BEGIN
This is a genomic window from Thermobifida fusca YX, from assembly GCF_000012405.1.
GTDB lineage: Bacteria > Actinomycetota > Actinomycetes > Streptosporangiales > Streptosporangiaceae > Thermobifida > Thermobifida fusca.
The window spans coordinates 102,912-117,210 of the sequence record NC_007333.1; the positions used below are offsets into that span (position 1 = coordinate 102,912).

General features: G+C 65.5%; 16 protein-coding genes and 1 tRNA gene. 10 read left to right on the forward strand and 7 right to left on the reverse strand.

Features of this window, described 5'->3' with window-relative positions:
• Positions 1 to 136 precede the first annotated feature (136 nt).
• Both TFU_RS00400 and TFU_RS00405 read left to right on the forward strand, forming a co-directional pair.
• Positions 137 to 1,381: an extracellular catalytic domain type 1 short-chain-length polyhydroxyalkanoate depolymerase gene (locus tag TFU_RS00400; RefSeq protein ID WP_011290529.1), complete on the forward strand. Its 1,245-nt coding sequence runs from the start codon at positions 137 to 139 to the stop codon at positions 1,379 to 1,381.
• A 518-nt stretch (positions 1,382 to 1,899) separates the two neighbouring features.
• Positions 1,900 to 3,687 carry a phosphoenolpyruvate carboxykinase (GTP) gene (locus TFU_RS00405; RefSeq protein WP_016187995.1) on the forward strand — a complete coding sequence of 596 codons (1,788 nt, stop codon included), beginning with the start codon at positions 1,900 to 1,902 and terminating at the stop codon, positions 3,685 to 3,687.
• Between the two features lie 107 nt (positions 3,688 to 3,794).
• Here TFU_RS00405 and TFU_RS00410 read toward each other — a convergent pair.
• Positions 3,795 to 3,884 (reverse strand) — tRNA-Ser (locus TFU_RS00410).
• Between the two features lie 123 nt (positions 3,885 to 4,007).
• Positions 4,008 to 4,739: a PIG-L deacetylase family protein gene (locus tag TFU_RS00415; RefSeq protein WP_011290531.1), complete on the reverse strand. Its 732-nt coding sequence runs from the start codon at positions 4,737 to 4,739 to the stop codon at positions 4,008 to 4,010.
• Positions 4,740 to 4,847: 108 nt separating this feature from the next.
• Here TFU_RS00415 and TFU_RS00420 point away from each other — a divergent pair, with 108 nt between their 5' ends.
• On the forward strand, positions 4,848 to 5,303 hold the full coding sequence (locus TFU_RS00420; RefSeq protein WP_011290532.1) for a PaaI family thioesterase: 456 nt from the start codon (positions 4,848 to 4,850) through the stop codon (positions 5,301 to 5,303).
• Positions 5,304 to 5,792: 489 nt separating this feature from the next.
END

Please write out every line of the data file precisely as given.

This is a genomic window from Thermobifida fusca YX, from assembly GCF_000012405.1.
GTDB lineage: Bacteria > Actinomycetota > Actinomycetes > Streptosporangiales > Streptosporangiaceae > Thermobifida > Thermobifida fusca.
The window spans coordinates 102,912-117,210 of the sequence record NC_007333.1; the positions used below are offsets into that span (position 1 = coordinate 102,912).

General features: G+C 65.5%; 16 protein-coding genes and 1 tRNA gene. 10 read left to right on the forward strand and 7 right to left on the reverse strand.

Features of this window, described 5'->3' with window-relative positions:
• Positions 1 to 136 precede the first annotated feature (136 nt).
• Both TFU_RS00400 and TFU_RS00405 read left to right on the forward strand, forming a co-directional pair.
• Positions 137 to 1,381: an extracellular catalytic domain type 1 short-chain-length polyhydroxyalkanoate depolymerase gene (locus tag TFU_RS00400; RefSeq protein ID WP_011290529.1), complete on the forward strand. Its 1,245-nt coding sequence runs from the start codon at positions 137 to 139 to the stop codon at positions 1,379 to 1,381.
• A 518-nt stretch (positions 1,382 to 1,899) separates the two neighbouring features.
• Positions 1,900 to 3,687 carry a phosphoenolpyruvate carboxykinase (GTP) gene (locus TFU_RS00405; RefSeq protein WP_016187995.1) on the forward strand — a complete coding sequence of 596 codons (1,788 nt, stop codon included), beginning with the start codon at positions 1,900 to 1,902 and terminating at the stop codon, positions 3,685 to 3,687.
• Between the two features lie 107 nt (positions 3,688 to 3,794).
• Here TFU_RS00405 and TFU_RS00410 read toward each other — a convergent pair.
• Positions 3,795 to 3,884 (reverse strand) — tRNA-Ser (locus TFU_RS00410).
• Between the two features lie 123 nt (positions 3,885 to 4,007).
• Positions 4,008 to 4,739: a PIG-L deacetylase family protein gene (locus tag TFU_RS00415; RefSeq protein WP_011290531.1), complete on the reverse strand. Its 732-nt coding sequence runs from the start codon at positions 4,737 to 4,739 to the stop codon at positions 4,008 to 4,010.
• Positions 4,740 to 4,847: 108 nt separating this feature from the next.
• Here TFU_RS00415 and TFU_RS00420 point away from each other — a divergent pair, with 108 nt between their 5' ends.
• On the forward strand, positions 4,848 to 5,303 hold the full coding sequence (locus TFU_RS00420; RefSeq protein WP_011290532.1) for a PaaI family thioesterase: 456 nt from the start codon (positions 4,848 to 4,850) through the stop codon (positions 5,301 to 5,303).
• Positions 5,304 to 5,792: 489 nt separating this feature from the next.